Lessons for Learning

Big Ideas Fest is ISKME’s annual education convening, where in addition to experiencing design thinking, participants are also engaged in an exciting and holistic conversation about learning. We know that real learning is often a messy, arduous, nonlinear process, and should be celebrated and marveled at as such. We also know that whatever  the current technologies, optimal conditions for learning must still speak to our basic social needs: safety, trust, and a sense of community (respect, empathy, reciprocity, etc.). Meeting these needs are necessary steps towards cultivating those coveted 21st century learning skills such as problem solving, creativity, and critical thinking. The presentations and activities at Big Ideas Fest incorporate these basic social concepts, as well as reflect a rich conversation about the complexities of designing solutions to improve education.
Below are a few highlights from the Rapid Fire speaker presentations given at Big Ideas Fest 2011 that reveal timeless and timely insights into the relationship between learners, educators, and learning environments:
Letting Go of Fear: “But Ms. Eckhardt, that’s a baby book!” protest Kaycee Eckhardt’s students when she makes reading suggestions at her high school classroom, which is located in a FEMA trailer in New Orleans’ Ninth Ward. Kaycee’s response is simple: “Just give it a try.”
Letting go of the fear of trying has been a big theme throughout Kaycee’s journey as an educator, as well as the journeys of her students. Kaycee teaches in one of the most poverty-stricken school districts in the U.S.; despite her students’ low reading comprehension scores, Kaycee’s goal is to have her students love the written word. But Kaycee asks, “How do you love the written word when it’s caused you nothing but frustration and awkwardness and embarrassment your entire high school career?”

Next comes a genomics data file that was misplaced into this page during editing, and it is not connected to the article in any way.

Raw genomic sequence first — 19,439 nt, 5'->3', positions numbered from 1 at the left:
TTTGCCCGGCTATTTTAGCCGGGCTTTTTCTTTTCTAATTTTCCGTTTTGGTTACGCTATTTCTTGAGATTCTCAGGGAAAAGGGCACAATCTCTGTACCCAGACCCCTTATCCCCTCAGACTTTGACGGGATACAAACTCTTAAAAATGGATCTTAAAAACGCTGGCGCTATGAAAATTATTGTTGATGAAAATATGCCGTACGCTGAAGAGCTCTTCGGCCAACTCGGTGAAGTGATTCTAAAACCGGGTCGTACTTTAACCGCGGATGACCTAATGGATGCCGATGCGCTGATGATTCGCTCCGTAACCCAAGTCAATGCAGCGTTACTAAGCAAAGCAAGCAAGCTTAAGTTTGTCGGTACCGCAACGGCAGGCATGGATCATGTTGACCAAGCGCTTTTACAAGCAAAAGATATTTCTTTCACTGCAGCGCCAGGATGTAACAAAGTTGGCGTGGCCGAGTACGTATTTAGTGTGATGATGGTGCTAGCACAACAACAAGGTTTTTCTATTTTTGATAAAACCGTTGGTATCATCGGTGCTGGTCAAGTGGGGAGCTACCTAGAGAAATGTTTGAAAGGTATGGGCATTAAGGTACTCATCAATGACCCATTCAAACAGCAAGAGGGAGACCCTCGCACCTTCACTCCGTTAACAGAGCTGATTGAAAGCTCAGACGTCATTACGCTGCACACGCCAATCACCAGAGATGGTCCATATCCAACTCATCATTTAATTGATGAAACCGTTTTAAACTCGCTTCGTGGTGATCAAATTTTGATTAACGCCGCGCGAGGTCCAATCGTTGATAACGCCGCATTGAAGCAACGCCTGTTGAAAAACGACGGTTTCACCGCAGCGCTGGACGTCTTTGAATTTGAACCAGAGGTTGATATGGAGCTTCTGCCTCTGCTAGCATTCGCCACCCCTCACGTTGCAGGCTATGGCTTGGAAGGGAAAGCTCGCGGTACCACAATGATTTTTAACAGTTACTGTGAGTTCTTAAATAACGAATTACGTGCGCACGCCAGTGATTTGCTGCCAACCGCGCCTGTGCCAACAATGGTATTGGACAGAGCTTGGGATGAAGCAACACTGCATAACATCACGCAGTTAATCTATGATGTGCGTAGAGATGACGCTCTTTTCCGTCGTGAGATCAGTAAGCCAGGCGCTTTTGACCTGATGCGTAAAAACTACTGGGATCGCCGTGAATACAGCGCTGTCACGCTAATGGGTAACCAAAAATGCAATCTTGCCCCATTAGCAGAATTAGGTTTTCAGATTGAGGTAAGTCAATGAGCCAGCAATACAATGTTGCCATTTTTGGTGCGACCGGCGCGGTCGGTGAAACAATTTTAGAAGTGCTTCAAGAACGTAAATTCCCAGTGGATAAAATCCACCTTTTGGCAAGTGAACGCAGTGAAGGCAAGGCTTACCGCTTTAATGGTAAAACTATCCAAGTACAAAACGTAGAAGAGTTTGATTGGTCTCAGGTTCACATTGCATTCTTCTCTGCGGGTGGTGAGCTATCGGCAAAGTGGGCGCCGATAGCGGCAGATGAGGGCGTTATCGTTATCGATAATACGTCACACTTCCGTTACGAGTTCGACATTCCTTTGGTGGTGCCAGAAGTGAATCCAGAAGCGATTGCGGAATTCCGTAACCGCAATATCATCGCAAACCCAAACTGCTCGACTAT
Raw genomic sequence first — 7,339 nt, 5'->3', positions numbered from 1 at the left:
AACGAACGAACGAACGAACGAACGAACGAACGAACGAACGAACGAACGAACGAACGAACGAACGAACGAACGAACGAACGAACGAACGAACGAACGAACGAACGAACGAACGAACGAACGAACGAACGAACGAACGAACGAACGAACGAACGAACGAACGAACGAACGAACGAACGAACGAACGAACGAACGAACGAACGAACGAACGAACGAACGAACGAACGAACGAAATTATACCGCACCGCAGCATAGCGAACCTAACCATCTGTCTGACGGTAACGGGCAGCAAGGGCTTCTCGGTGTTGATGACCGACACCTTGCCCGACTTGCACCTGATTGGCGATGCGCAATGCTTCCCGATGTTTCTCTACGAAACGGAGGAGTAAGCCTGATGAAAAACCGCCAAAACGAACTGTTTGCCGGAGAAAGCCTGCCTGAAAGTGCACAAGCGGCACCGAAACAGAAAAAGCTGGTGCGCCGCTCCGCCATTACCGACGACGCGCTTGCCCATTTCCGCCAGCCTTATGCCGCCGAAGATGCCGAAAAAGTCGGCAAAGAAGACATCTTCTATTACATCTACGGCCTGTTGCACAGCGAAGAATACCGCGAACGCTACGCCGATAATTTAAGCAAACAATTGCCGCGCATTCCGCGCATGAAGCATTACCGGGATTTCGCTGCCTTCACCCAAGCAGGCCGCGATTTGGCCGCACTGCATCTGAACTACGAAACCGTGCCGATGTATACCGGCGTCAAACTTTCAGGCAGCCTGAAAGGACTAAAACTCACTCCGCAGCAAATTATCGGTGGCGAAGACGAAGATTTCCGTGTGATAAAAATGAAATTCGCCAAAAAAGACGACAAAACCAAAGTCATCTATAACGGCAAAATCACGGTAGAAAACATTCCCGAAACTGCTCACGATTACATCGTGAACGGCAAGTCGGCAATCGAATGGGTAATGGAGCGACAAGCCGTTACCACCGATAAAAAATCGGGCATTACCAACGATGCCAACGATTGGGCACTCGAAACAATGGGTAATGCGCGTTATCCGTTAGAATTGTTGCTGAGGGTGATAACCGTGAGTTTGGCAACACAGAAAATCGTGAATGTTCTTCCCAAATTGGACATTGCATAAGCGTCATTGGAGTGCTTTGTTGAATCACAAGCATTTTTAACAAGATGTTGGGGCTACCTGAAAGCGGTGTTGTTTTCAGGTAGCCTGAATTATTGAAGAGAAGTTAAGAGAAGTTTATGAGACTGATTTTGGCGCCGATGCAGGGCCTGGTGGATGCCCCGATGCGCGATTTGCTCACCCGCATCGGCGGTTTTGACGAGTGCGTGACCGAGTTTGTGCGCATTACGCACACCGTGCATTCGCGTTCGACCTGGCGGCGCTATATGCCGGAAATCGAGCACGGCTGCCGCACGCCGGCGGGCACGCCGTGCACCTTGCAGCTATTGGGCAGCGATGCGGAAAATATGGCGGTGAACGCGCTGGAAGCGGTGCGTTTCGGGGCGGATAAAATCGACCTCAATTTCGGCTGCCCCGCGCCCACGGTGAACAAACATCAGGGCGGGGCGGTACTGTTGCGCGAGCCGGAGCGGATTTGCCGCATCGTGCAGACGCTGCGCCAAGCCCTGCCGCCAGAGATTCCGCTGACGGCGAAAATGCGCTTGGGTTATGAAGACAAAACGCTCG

To approach her goal of achieving complete student literacy, Kaycee said she needed to let go of her own fear of “failing” as an educator and address her students’ fears of being perceived as “bad readers” by their peers. Deploying tactics such as camouflaging reading-level appropriate texts (the aforementioned “baby books”) for her students with covers that display the titles for books their peers would approve of (like Lord of the Rings), Kaycee demonstrates an important lesson about innovation: “Being innovative doesn’t mean having the most creative idea; it doesn’t mean having the biggest or the best idea. Being innovative means coming up with an idea that meets the needs of the moment.” Kaycee’s needs are her students, and she knows the stakes are too high to be afraid of trying a new approach.
Cultivating Trust: “The reality is that for some people, simply being treated with kindness can be a disorienting and even overwhelming experience,” reflects Jody Lewen on the critical importance of teaching vulnerability and trust-building among learners. As Executive Director of the Prison University Project, Jody oversees a robust college preparatory program at San Quentin State Prison in Northern California.